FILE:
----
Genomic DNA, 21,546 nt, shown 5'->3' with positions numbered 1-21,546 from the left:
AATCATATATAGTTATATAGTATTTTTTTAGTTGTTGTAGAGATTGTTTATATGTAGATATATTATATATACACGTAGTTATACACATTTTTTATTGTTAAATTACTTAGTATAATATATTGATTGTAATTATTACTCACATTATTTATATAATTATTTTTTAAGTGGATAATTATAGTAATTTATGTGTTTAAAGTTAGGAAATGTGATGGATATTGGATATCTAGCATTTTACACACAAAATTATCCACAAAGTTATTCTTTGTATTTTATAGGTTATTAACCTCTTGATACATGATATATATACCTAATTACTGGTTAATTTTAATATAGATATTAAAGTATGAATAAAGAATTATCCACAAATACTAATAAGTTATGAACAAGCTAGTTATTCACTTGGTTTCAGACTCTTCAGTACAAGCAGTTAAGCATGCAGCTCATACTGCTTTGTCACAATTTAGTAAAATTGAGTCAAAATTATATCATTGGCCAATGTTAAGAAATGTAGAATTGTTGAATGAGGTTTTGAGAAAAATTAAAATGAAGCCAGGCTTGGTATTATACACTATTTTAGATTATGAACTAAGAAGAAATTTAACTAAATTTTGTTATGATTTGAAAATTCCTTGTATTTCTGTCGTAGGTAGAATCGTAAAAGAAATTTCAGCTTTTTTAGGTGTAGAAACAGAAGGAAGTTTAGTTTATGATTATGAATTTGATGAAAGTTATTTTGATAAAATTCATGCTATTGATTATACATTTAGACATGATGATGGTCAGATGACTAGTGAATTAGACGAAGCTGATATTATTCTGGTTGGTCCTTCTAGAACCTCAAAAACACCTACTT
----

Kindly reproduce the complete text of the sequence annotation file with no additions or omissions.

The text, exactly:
Genomic DNA, 21,546 nt, shown 5'->3' with positions numbered 1-21,546 from the left:
AATCATATATAGTTATATAGTATTTTTTTAGTTGTTGTAGAGATTGTTTATATGTAGATATATTATATATACACGTAGTTATACACATTTTTTATTGTTAAATTACTTAGTATAATATATTGATTGTAATTATTACTCACATTATTTATATAATTATTTTTTAAGTGGATAATTATAGTAATTTATGTGTTTAAAGTTAGGAAATGTGATGGATATTGGATATCTAGCATTTTACACACAAAATTATCCACAAAGTTATTCTTTGTATTTTATAGGTTATTAACCTCTTGATACATGATATATATACCTAATTACTGGTTAATTTTAATATAGATATTAAAGTATGAATAAAGAATTATCCACAAATACTAATAAGTTATGAACAAGCTAGTTATTCACTTGGTTTCAGACTCTTCAGTACAAGCAGTTAAGCATGCAGCTCATACTGCTTTGTCACAATTTAGTAAAATTGAGTCAAAATTATATCATTGGCCAATGTTAAGAAATGTAGAATTGTTGAATGAGGTTTTGAGAAAAATTAAAATGAAGCCAGGCTTGGTATTATACACTATTTTAGATTATGAACTAAGAAGAAATTTAACTAAATTTTGTTATGATTTGAAAATTCCTTGTATTTCTGTCGTAGGTAGAATCGTAAAAGAAATTTCAGCTTTTTTAGGTGTAGAAACAGAAGGAAGTTTAGTTTATGATTATGAATTTGATGAAAGTTATTTTGATAAAATTCATGCTATTGATTATACATTTAGACATGATGATGGTCAGATGACTAGTGAATTAGACGAAGCTGATATTATTCTGGTTGGTCCTTCTAGAACCTCAAAAACACCTACTT